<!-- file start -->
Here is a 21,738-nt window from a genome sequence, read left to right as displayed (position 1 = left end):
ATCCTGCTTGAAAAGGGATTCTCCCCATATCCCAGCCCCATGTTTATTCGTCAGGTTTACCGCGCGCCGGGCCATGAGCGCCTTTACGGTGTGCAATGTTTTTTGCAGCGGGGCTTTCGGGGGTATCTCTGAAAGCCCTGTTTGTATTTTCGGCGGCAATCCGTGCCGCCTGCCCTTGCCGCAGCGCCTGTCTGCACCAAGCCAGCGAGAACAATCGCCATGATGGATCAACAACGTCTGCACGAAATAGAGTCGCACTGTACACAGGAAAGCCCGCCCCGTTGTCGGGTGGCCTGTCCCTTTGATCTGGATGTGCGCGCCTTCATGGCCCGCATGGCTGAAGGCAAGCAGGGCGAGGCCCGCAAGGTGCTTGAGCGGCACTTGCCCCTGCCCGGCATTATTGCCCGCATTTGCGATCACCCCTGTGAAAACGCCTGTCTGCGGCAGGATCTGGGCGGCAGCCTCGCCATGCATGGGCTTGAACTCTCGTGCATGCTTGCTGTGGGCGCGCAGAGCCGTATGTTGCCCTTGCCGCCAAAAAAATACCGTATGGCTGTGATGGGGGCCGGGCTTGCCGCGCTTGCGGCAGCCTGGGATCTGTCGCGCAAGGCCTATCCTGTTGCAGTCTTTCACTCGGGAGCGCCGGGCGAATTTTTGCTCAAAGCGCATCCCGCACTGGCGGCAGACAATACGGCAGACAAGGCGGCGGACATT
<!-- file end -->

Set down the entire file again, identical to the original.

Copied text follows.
Here is a 21,738-nt window from a genome sequence, read left to right as displayed (position 1 = left end):
ATCCTGCTTGAAAAGGGATTCTCCCCATATCCCAGCCCCATGTTTATTCGTCAGGTTTACCGCGCGCCGGGCCATGAGCGCCTTTACGGTGTGCAATGTTTTTTGCAGCGGGGCTTTCGGGGGTATCTCTGAAAGCCCTGTTTGTATTTTCGGCGGCAATCCGTGCCGCCTGCCCTTGCCGCAGCGCCTGTCTGCACCAAGCCAGCGAGAACAATCGCCATGATGGATCAACAACGTCTGCACGAAATAGAGTCGCACTGTACACAGGAAAGCCCGCCCCGTTGTCGGGTGGCCTGTCCCTTTGATCTGGATGTGCGCGCCTTCATGGCCCGCATGGCTGAAGGCAAGCAGGGCGAGGCCCGCAAGGTGCTTGAGCGGCACTTGCCCCTGCCCGGCATTATTGCCCGCATTTGCGATCACCCCTGTGAAAACGCCTGTCTGCGGCAGGATCTGGGCGGCAGCCTCGCCATGCATGGGCTTGAACTCTCGTGCATGCTTGCTGTGGGCGCGCAGAGCCGTATGTTGCCCTTGCCGCCAAAAAAATACCGTATGGCTGTGATGGGGGCCGGGCTTGCCGCGCTTGCGGCAGCCTGGGATCTGTCGCGCAAGGCCTATCCTGTTGCAGTCTTTCACTCGGGAGCGCCGGGCGAATTTTTGCTCAAAGCGCATCCCGCACTGGCGGCAGACAATACGGCAGACAAGGCGGCGGACATT